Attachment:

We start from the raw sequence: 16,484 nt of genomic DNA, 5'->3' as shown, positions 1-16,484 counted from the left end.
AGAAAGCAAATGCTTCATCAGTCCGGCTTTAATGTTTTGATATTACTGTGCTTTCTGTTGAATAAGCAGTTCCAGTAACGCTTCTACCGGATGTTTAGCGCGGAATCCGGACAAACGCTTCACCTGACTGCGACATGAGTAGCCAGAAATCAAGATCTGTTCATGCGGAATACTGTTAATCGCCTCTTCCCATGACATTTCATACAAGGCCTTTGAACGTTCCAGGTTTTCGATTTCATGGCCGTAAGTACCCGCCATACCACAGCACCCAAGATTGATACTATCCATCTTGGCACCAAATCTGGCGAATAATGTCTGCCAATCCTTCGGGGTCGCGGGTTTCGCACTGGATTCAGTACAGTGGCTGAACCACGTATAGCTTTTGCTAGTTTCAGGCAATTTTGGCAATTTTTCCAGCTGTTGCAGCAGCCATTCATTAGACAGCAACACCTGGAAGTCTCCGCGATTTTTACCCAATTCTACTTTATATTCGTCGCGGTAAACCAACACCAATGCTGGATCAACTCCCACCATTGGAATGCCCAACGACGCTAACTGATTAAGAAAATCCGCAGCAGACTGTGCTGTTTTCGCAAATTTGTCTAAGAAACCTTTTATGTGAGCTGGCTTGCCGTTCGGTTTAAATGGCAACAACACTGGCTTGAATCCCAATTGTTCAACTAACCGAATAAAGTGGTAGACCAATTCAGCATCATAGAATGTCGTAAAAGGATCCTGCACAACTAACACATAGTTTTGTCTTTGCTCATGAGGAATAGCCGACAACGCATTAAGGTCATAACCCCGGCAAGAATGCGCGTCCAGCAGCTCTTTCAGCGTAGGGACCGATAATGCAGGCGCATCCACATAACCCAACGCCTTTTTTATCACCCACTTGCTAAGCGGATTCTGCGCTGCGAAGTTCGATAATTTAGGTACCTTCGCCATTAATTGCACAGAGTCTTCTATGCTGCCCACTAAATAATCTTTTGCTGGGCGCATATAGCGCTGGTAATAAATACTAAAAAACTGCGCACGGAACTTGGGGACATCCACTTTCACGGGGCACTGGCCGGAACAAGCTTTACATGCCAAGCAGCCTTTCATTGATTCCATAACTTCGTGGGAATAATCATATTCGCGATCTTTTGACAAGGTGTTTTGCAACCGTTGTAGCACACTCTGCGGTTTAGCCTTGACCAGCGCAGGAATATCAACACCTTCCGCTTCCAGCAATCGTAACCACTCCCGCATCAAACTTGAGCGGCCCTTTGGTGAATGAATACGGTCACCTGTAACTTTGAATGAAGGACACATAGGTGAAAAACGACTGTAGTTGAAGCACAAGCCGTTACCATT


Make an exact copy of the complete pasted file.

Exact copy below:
We start from the raw sequence: 16,484 nt of genomic DNA, 5'->3' as shown, positions 1-16,484 counted from the left end.
AGAAAGCAAATGCTTCATCAGTCCGGCTTTAATGTTTTGATATTACTGTGCTTTCTGTTGAATAAGCAGTTCCAGTAACGCTTCTACCGGATGTTTAGCGCGGAATCCGGACAAACGCTTCACCTGACTGCGACATGAGTAGCCAGAAATCAAGATCTGTTCATGCGGAATACTGTTAATCGCCTCTTCCCATGACATTTCATACAAGGCCTTTGAACGTTCCAGGTTTTCGATTTCATGGCCGTAAGTACCCGCCATACCACAGCACCCAAGATTGATACTATCCATCTTGGCACCAAATCTGGCGAATAATGTCTGCCAATCCTTCGGGGTCGCGGGTTTCGCACTGGATTCAGTACAGTGGCTGAACCACGTATAGCTTTTGCTAGTTTCAGGCAATTTTGGCAATTTTTCCAGCTGTTGCAGCAGCCATTCATTAGACAGCAACACCTGGAAGTCTCCGCGATTTTTACCCAATTCTACTTTATATTCGTCGCGGTAAACCAACACCAATGCTGGATCAACTCCCACCATTGGAATGCCCAACGACGCTAACTGATTAAGAAAATCCGCAGCAGACTGTGCTGTTTTCGCAAATTTGTCTAAGAAACCTTTTATGTGAGCTGGCTTGCCGTTCGGTTTAAATGGCAACAACACTGGCTTGAATCCCAATTGTTCAACTAACCGAATAAAGTGGTAGACCAATTCAGCATCATAGAATGTCGTAAAAGGATCCTGCACAACTAACACATAGTTTTGTCTTTGCTCATGAGGAATAGCCGACAACGCATTAAGGTCATAACCCCGGCAAGAATGCGCGTCCAGCAGCTCTTTCAGCGTAGGGACCGATAATGCAGGCGCATCCACATAACCCAACGCCTTTTTTATCACCCACTTGCTAAGCGGATTCTGCGCTGCGAAGTTCGATAATTTAGGTACCTTCGCCATTAATTGCACAGAGTCTTCTATGCTGCCCACTAAATAATCTTTTGCTGGGCGCATATAGCGCTGGTAATAAATACTAAAAAACTGCGCACGGAACTTGGGGACATCCACTTTCACGGGGCACTGGCCGGAACAAGCTTTACATGCCAAGCAGCCTTTCATTGATTCCATAACTTCGTGGGAATAATCATATTCGCGATCTTTTGACAAGGTGTTTTGCAACCGTTGTAGCACACTCTGCGGTTTAGCCTTGACCAGCGCAGGAATATCAACACCTTCCGCTTCCAGCAATCGTAACCACTCCCGCATCAAACTTGAGCGGCCCTTTGGTGAATGAATACGGTCACCTGTAACTTTGAATGAAGGACACATAGGTGAAAAACGACTGTAGTTGAAGCACAAGCCGTTACCATT